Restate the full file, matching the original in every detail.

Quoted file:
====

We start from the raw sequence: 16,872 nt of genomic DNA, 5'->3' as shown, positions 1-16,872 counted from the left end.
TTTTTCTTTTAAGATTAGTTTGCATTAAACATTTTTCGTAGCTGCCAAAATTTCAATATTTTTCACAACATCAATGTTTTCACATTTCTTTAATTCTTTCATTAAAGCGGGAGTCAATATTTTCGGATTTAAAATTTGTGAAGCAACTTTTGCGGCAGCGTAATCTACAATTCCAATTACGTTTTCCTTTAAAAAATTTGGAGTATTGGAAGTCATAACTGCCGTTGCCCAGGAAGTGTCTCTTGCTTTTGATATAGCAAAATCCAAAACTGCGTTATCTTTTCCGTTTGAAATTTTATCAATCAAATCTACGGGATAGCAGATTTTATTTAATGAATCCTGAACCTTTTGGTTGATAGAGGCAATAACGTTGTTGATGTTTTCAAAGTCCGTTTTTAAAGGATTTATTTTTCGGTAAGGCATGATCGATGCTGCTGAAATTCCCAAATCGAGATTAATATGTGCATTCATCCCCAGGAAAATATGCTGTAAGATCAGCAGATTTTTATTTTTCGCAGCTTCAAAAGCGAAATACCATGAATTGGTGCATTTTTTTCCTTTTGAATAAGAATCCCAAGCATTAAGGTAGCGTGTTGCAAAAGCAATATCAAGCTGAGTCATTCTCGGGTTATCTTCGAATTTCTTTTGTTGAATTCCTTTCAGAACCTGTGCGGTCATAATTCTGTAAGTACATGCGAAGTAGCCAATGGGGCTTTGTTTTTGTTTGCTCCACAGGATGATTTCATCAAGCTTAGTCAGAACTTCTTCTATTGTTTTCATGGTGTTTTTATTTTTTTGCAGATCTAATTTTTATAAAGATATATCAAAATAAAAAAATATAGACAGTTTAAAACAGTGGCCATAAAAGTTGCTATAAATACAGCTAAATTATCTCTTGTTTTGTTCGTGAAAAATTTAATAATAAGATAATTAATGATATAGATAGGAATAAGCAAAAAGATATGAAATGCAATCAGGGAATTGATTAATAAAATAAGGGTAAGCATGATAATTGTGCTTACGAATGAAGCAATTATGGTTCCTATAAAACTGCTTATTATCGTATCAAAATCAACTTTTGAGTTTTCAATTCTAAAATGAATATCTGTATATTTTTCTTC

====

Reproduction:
We start from the raw sequence: 16,872 nt of genomic DNA, 5'->3' as shown, positions 1-16,872 counted from the left end.
TTTTTCTTTTAAGATTAGTTTGCATTAAACATTTTTCGTAGCTGCCAAAATTTCAATATTTTTCACAACATCAATGTTTTCACATTTCTTTAATTCTTTCATTAAAGCGGGAGTCAATATTTTCGGATTTAAAATTTGTGAAGCAACTTTTGCGGCAGCGTAATCTACAATTCCAATTACGTTTTCCTTTAAAAAATTTGGAGTATTGGAAGTCATAACTGCCGTTGCCCAGGAAGTGTCTCTTGCTTTTGATATAGCAAAATCCAAAACTGCGTTATCTTTTCCGTTTGAAATTTTATCAATCAAATCTACGGGATAGCAGATTTTATTTAATGAATCCTGAACCTTTTGGTTGATAGAGGCAATAACGTTGTTGATGTTTTCAAAGTCCGTTTTTAAAGGATTTATTTTTCGGTAAGGCATGATCGATGCTGCTGAAATTCCCAAATCGAGATTAATATGTGCATTCATCCCCAGGAAAATATGCTGTAAGATCAGCAGATTTTTATTTTTCGCAGCTTCAAAAGCGAAATACCATGAATTGGTGCATTTTTTTCCTTTTGAATAAGAATCCCAAGCATTAAGGTAGCGTGTTGCAAAAGCAATATCAAGCTGAGTCATTCTCGGGTTATCTTCGAATTTCTTTTGTTGAATTCCTTTCAGAACCTGTGCGGTCATAATTCTGTAAGTACATGCGAAGTAGCCAATGGGGCTTTGTTTTTGTTTGCTCCACAGGATGATTTCATCAAGCTTAGTCAGAACTTCTTCTATTGTTTTCATGGTGTTTTTATTTTTTTGCAGATCTAATTTTTATAAAGATATATCAAAATAAAAAAATATAGACAGTTTAAAACAGTGGCCATAAAAGTTGCTATAAATACAGCTAAATTATCTCTTGTTTTGTTCGTGAAAAATTTAATAATAAGATAATTAATGATATAGATAGGAATAAGCAAAAAGATATGAAATGCAATCAGGGAATTGATTAATAAAATAAGGGTAAGCATGATAATTGTGCTTACGAATGAAGCAATTATGGTTCCTATAAAACTGCTTATTATCGTATCAAAATCAACTTTTGAGTTTTCAATTCTAAAATGAATATCTGTATATTTTTCTTC